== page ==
Home / WorldTech / A powerful sunstorm probably detonated dozens of US sea mines during the Vietnam War

A powerful sunstorm probably detonated dozens of US sea mines during the Vietnam War

A solar flare on September 26, 2014.
Image: NASA Solar Dynamics Laboratory

An analysis of recently released US military documents confirms the suspicion that during the late stages of the Vietnam War, a strong solar storm has triggered dozens of sea mines explode , It is a blatant reminder of the sun's potential to disrupt our technological activities in unexpected ways.

As part of Operation Pocket Money, the US Navy has created a series of Destructor mines near strategic ports off the North Vietnam coast. A few weeks later, on August 4, 1

972, crew members aboard US Task Force 77 aircraft suddenly witnessed a series of explosions south of Hai Phong. In total, 20 to 30 explosions were documented in just 30 seconds. Another 25-30 spots of muddy water were observed, suggesting further explosions.

It was a bizarre event as there was no reason why the mines should have left. Almost immediately, US officials began to consider extreme solar activity as the cause, as evidenced by recently released US Navy documents. A new study published last month in Space Weather, a publication by the American Geophysical Union, agrees with this 46-year-old assessment and provides new details on this particularly nasty solar storm that bothered more than just marine mines. The authors of the study, led by Delores Knipp of the University of Colorado and Brian Fraser of the National Center for Atmospheric Research, Boulder, say the historical event should serve as a call to action.

The bombs that exploded were magnetic sea mines. a weapon from the First World War. When a ship passes over it, the mine detects a change in magnetic field density, causing a detonation. Within days of the August 1972 incident, US military officials began to wonder if solar activity could have been responsible for the unexpected mine detonations.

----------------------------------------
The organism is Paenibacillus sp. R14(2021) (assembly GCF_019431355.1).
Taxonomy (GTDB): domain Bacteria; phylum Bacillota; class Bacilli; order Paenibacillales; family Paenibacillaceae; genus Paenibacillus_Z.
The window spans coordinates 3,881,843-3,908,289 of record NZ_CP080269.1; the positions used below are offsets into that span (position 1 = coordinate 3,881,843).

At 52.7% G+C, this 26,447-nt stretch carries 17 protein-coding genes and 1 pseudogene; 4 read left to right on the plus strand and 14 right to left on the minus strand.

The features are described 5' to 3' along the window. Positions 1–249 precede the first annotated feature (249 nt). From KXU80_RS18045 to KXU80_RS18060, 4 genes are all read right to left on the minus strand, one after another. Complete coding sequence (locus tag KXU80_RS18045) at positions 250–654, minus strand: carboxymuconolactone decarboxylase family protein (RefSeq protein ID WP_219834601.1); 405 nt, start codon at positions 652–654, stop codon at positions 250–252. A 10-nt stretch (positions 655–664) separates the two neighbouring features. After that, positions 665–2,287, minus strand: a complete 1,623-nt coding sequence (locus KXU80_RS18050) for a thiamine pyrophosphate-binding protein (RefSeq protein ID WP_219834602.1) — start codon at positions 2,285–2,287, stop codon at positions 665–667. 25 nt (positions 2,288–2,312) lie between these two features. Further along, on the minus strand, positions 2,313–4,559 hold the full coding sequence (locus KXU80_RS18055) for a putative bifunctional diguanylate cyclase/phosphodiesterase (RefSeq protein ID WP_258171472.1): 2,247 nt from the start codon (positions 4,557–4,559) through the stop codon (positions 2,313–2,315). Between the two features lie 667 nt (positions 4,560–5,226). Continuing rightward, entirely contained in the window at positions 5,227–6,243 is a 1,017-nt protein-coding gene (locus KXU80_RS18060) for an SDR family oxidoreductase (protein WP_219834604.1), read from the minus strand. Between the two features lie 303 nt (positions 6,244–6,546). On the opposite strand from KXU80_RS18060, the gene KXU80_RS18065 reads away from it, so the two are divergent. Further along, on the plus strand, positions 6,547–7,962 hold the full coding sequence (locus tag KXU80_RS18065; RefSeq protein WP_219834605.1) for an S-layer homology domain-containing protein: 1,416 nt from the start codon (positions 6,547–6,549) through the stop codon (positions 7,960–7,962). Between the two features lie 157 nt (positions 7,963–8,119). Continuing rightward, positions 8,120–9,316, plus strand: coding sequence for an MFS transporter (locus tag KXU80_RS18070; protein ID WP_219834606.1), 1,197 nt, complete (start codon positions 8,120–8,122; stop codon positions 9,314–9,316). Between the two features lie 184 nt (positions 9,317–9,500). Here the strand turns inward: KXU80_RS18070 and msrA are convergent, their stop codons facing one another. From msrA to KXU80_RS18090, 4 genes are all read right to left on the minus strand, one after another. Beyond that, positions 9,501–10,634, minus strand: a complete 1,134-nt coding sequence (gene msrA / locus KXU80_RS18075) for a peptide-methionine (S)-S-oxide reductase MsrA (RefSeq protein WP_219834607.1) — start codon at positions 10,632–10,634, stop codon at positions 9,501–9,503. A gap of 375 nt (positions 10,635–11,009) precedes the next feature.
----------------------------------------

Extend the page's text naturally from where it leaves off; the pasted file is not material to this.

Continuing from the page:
As the senior lecturer of RMIT, Brett Carter, reported in The Conversation, the scientists of the 1970s were already aware of the potential of the sun to induce magnetic field changes – they just were not sure if it was strong enough to mine to detonate. As part of its investigation, the US military sent civil servants to the Space Environment Laboratory of the National Oceanographic and Atmospheric Administration (NOAA) near Boulder, Colorado. After consulting with scientists, the investigators concluded with "high probability" that solar storm activity is responsible for the seemingly spontaneous destruction of magnetic mines.

Buried for almost 50 decades, these newly released documents were re-analyzed by the Knipp and Fraser team. In fact, August 1972 experienced intense solar activity – some of the strongest ever recorded.

Between August 2 and 4, Sunspot MR 11976 shot out a series of solar flares, coronal mass ejections, and charged particle clouds (referred to as "plasma drivers" in the 1970s). The coronal mass ejection that caused the mine to explode reached Earth in just 14.6 hours – a record for such an event (usually it takes a day or two for these electromagnetic pulses to reach the planet's geomagnetic field and produce magnetic storms ). The reason for the speed, say the authors, is that two previous Sun's pulses from August 2 cleared the way to our planet, resulting in an "ultrafast" mass ejection on Aug. 4. In addition to detonating the mines, the solar storm causes blackouts and telegraph outages, Carter reports.

"Based on the evidence presented, we state that the event of 4 August 1972 was a Carrington-class storm," write the authors in the study. "The transit time for this event was shorter than the Carrington event."

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At the Carrington incident, the researchers refer to a strong geomagnetic solar storm of 1859. It is still one of the strongest solar storm records. A similar event today would cause severe disruption, shutting down satellites and power grids, and, as the new study shows, technologies we do not even know are vulnerable.

In conclusion, the authors of the study say the 1972 storm is worth further investigation, and suggest that other researchers summarize their archival data to learn more. No doubt we become more vulnerable to these extreme solar events the more we rely on technology. Knowing as much as possible about geomagnetic storms could prevent a lot of grief.

[Space Weather via The Conversation]

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